Trees in parts of the country have been infested with millions of caterpillars.
University of Cambridge researchers say Facebook users' online behaviour reveals intimate details about their personality.
The Duke of Cambridge was given his first baby present today - a home-made romper suit.
Treasury Chief Secretary Danny Alexander has confirmed that the long-planned upgrade to the A14 between Cambridge and Huntingdon will be funded by the Government, rather than a toll.
Speaking to BBC Breakfast he said there would be "no delay to the delivery of that project," which is due to start in 2016.
A tribute has been paid to Steve Morton from his former employers, international exams group Cambridge Assessment, after he died in a white-water rafting accident in Alaska.
– Cambridge Assessment spokesman
It is with great sadness that we heard of the tragic death of Steve Morton in a white-water rafting accident in Alaska.
Steve, who worked with Cambridge Assessment on major IT projects over many years, set out on a trek early in May to climb Mount McKinley in Alaska and despite adverse conditions he made it to the summit.
Our thoughts and prayers are with Steve's wife Vanessa and their children.
Mr Morton and his wife Vanessa Langlois are said to have married in 2012, but had known each other for 10 years before that.
The couple had five children - three girls aged between 24 and 17, a 12-year-old stepson and a seven-year-old boy.
An Alaska State Troopers spokesman told Sky News Steve Morton, who is reported to have died following a white-water rafting accident, was on a trip arranged with NOVA River Runners.
The company described the risks of the route on their website, saying the risk of injury to swimmers was "moderate to high", whilst water conditions "may make self-rescue difficult."
It added that the route could include "obstructed or very violent rapids which could expose a participant to above average endangerment."
47-year-old Steve Morton, who is reported to have died following white-watering accident in Alaska on Tuesday, was an experienced and careful climber, according to his wife.
Mr Morton has just scaled Mount McKinley, the highest mountain in the USA.
Vanessa Langlois told Sky News her husband had told her he was planning to go white-water rafting on a notoriously difficult route in the Kenai Peninsula, Alaska. She said:
"He told me the people in his climbing team had suggested he go white-water rafting and that he would be given a test to make sure he was competent before he went."
"His climbing colleagues knew him to be really strong and careful. They were experienced in rafting and must have felt he was able to handle the activity."
A British man has died following a white-water rafting trip in America, it has been reported.
Steve Morton, 47, from Cambridge, fell from a boat while exploring the rapids and canyons of Six Mile Creek in the Kenai Peninsula in Alaska, Sky News said.
He was reportedly pulled from the water unconscious and was airlifted to hospital in Anchorage where he died.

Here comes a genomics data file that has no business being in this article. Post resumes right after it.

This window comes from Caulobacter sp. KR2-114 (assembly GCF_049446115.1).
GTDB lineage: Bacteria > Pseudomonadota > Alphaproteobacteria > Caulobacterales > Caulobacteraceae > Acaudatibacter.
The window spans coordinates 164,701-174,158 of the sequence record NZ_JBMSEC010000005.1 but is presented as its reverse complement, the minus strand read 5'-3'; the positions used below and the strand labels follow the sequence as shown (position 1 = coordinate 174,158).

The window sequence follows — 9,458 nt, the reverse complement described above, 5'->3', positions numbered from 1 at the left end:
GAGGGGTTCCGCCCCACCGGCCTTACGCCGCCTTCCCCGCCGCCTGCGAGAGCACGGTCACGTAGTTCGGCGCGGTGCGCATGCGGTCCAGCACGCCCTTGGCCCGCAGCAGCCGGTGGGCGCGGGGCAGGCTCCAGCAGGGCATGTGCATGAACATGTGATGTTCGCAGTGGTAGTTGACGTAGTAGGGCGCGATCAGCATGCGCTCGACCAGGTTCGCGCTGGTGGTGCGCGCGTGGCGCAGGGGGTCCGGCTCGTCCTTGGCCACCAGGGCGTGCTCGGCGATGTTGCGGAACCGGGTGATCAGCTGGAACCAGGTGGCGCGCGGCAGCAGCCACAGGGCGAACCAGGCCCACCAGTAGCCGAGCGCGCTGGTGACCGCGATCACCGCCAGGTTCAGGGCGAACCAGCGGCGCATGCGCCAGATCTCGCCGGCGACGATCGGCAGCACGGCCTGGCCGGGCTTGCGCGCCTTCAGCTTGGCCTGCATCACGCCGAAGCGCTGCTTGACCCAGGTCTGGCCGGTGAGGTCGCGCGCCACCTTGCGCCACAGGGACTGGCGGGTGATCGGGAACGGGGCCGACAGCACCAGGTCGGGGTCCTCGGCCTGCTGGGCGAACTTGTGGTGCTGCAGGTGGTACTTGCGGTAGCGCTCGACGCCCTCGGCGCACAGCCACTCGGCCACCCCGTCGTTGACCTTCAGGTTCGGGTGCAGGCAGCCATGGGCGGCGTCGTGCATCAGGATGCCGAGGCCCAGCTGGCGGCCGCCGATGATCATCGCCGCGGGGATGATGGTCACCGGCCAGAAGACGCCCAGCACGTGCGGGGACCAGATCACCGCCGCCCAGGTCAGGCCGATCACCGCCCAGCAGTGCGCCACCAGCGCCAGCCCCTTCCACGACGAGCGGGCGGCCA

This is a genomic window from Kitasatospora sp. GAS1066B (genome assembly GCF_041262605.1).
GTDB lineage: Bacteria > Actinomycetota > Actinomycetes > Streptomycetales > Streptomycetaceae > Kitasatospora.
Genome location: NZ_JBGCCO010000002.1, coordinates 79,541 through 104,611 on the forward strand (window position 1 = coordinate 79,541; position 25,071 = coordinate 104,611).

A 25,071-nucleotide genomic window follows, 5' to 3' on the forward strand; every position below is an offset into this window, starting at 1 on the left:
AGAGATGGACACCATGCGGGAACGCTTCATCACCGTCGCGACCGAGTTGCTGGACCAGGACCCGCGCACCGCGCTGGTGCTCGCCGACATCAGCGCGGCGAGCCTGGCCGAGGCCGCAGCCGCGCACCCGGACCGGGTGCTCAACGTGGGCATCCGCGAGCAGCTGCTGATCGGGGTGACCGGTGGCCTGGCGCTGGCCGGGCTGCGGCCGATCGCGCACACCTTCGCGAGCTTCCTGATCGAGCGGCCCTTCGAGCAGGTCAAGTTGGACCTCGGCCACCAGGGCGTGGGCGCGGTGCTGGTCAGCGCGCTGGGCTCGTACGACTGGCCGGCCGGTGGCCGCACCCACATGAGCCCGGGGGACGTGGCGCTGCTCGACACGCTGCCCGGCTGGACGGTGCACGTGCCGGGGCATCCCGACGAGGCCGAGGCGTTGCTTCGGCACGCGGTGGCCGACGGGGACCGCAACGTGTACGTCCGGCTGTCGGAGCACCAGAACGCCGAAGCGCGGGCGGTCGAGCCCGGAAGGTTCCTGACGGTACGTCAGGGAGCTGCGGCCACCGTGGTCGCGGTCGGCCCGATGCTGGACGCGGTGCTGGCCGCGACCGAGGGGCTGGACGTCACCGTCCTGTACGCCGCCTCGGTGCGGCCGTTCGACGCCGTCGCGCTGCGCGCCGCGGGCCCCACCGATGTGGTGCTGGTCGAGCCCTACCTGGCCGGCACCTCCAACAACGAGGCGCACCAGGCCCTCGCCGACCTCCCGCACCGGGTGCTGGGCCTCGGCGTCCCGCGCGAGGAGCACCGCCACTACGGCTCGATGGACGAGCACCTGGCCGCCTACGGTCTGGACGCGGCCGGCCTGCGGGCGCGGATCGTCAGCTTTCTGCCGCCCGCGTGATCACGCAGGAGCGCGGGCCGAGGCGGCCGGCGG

His wife Vanessa Langlois told Sky News that her husband had been on a climbing holiday and just days earlier had reached the summit of the nearby Mount McKinley, the highest mountain in the United States.
She spoke to him shortly before his fatal adventure.
Research by Cambridge scientists could lead to routine tests for patients genetic risk of cancer within five years.
The study compared the DNA of more than 100,000 cancer patients with a similarly sized sample from the general population.
They used microchip technology capable of identifying more than 200,000 genetic variants, some of which were suspected of being linked to cancer.
More than 1,000 scientists from 130 institutions in Europe and the US took part in the Collaborative Oncological Gene-environment Study (Cogs).
– Professor Doug Easton - Cancer Research UK
We're on the verge of being able to use our knowledge of these genetic variations to develop tests that could complement breast cancer screening and take us a step closer to having an effective prostate cancer screening programme
Dr Harpal Kumar, chief executive of Cancer Research UK, which co-funded the research, said:
This groundbreaking international work highlights how complex cancer is.
Hundreds, if not thousands of genes are likely to play a role in how cancers start.
But by understanding why some people seem to be at greater risk of developing cancer we can look towards an era where we can identify them and take steps to reduce their chances of getting cancer or pick up the disease at its earliest stages."
A car driver who took a wrong turning in Cambridge ended up driving over a bridge for bikes and pedestrians.
The driver of the Jaguar car nudged his way on to the covered bridge in Cambridge city centre and drove all away along it. The man in his fifties eventually realised his mistake and reversed all the way back down the bridge near Cambridge station.
Cyclist Ruth Platt was on her way home when she spotted the man and cycled back to offer help. She says other cyclists were annoyed with him but that he was very apologetic when he realised the mistake he had made.
Ms Platt also said she could hear the bridge creaking under the weight of the car and that she hoped the bridge had been built to withstand such an unexpectedly heavy load.
Prince William has told a new mother, who made him a romper suit in anticipation for his first child, that he would keep the home-made gift.
The royal couple have been visiting Cambridge today - their first time as the Duke and Duchess of Cambridge.
ITV News royal correspondent Tim Ewart reports: